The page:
‘Sign of hope’ in rental sector despite annual rent increase – McGrath

‘Sign Of Hope’ In Rental Sector Despite Annual Rent Increase – Mcgrath
Michael McGrath said he will also review the rent tax credit ahead of the next budget.
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By Cillian Sherlock and Cate McCurry, PA

There is a “sign of hope” in Ireland’s rental sector, the Minister for Finance has claimed, despite figures showing the cost of rent has gone up over the last year.

Michael McGrath said that while there has been a “significant” increase in the annual figures, the last quarter of 2023 shows a reduction in rents for existing and new tenancies.


Sinn Féin has claimed the Government has “no plan for a private rent sector spiralling out of control”.

The new statistics show that the cost of rent has gone up by 5.9 per cent in existing tenancies and 9.1% for new renters in the last year.

Housing stock
Nationally, new ‘standardised’ rents are now €16,488 a year and existing rents are €19,140. Photo: Rui Vieira/PA.


There was also a 31 per cent drop in new tenancy registrations in the last three months of the year compared with the same period in 2022, according to the Q4 2023 Rent Index Report by the Residential Tenancies Board (RTB).

The figures for each geographic area in the report, which were independently analysed by the Economic and Social Research Institute (Esri), use a measure of “standardising” rents to account for changes in property types over time.

Nationally, new rents are now €16,488 a year and existing rents are €19,140.

This breaks down to average new rents in Dublin being €25,176 a year and existing rents at 21,660 euro per annum in the capital.


Outside Dublin, new rents now cost on average €15,360 and existing rents €12,612.

“I think it’s important to point out that when you look at the annual figures, then there is a significant rate of increase,” Mr McGrath said.

“But if you look at the most recent data, even in respect of new tenancies in the last quarter, we had a reduction in rents both nationally and in Dublin. That’s even for new tenancies.

“We need to see a number of quarters in terms of the data to see if there is a trend or if the wider trend over the last year of significant increases is going to continue.


“But there is certainly a sign of hope there in the last quarter, that even in respect of new tenancies both in Dublin and nationally, we saw a reduction in rent levels.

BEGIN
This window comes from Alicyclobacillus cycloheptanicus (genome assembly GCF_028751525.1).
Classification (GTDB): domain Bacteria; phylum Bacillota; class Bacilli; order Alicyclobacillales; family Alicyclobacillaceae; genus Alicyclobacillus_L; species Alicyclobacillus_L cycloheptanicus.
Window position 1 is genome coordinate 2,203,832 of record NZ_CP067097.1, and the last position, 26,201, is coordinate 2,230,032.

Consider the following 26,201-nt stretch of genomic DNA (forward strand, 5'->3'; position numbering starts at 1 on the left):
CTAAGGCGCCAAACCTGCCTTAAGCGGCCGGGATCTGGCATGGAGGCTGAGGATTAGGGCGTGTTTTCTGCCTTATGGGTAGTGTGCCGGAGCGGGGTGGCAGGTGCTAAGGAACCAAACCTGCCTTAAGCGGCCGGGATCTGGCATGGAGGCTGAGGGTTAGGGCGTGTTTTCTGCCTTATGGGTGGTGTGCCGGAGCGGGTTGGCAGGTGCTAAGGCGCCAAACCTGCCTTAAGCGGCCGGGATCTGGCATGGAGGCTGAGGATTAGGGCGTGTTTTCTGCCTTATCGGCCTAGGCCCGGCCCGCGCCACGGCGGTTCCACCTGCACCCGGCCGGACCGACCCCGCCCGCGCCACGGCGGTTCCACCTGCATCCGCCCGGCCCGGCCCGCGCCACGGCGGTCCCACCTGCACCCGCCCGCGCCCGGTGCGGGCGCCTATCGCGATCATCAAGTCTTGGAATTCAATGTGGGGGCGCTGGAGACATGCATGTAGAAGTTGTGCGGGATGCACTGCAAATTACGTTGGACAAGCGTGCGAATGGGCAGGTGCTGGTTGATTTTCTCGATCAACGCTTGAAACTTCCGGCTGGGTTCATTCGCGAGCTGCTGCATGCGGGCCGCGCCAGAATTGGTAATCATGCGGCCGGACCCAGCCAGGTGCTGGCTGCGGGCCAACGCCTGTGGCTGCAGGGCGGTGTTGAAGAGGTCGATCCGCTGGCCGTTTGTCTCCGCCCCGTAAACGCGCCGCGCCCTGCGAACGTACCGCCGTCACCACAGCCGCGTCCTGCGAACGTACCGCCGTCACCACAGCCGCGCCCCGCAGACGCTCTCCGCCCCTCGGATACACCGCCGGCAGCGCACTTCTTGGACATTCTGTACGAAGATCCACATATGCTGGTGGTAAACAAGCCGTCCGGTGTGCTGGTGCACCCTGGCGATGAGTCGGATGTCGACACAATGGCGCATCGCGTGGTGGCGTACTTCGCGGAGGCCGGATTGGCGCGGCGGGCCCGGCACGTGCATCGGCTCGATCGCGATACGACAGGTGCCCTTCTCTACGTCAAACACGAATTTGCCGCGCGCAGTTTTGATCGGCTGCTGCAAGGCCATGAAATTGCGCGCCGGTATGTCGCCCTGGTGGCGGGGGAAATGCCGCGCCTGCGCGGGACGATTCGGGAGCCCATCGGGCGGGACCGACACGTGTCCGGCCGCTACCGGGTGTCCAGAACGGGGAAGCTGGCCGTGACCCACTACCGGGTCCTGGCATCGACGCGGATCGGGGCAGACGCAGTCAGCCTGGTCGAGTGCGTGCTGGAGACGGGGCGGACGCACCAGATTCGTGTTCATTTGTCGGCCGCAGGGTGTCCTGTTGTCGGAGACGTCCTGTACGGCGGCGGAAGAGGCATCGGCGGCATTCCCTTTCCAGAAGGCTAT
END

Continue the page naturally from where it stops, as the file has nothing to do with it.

Residential Tenancies Board report
Sinn Féin housing spokesman Eoin Ó Broin. Photo: Niall Carson/PA.

“I think fundamentally it does come down to supply, continuing to make progress in providing accommodation all over the country.


“We built almost 33,000 homes last year, we will certainly go beyond that this year. We made a very good start in quarter one in terms of commencement data.

“So there is real momentum when it comes to house building and that is in no small part because of the government becoming centrally involved in the housing market.”

Mr McGrath said he will also review the rent tax credit ahead of the next budget.

“Supporting renters is a priority for government,” he added.

Sinn Féin housing spokesman Eoin Ó Broin said rents “continue to spiral out of control” and “supply continues to contract”.

Mr O Broin said: “How are regular working people expected to afford these rents? How are they to save for a deposit to buy a home? Month on month, year on year, rents continue to rise for new and existing tenants, inside and outside rent pressure zones (RPZs).”

Rents in an RPZ cannot be increased by more than two per cent per annum pro rata or if it is lower, by the increase in the rate of inflation as recorded by the Harmonised Index of Consumer Prices (HICP).

With some exemptions, this restriction applies to new and existing tenancies in RPZs.

The RTB said the quarterly report is not to be interpreted as a measure of compliance with the RPZ rules.

However, Mr Ó Broin said “here is also mounting evidence of significant noncompliance” with the annual two per cent cap in RPZs.

“While the RTB report doesn’t address the scale of compliance it does give them the data to investigate and enforce.

Sinn Féin says Government has ‘no plan’ as rents i...
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“It is clear that the Government has no plan for a private rental sector spiralling out of control. Their renters tax credit is simply not enough. We need an emergency ban on rent increases for three years and a full month’s rent back in every private renter’s pocket.

“But, more importantly, we need the Government to dramatically increase investment in and delivery of genuinely affordable homes to rent and buy.

“Last year, just 100,000 affordable homes were delivered by the Government and many of these were too expensive for most working people.”

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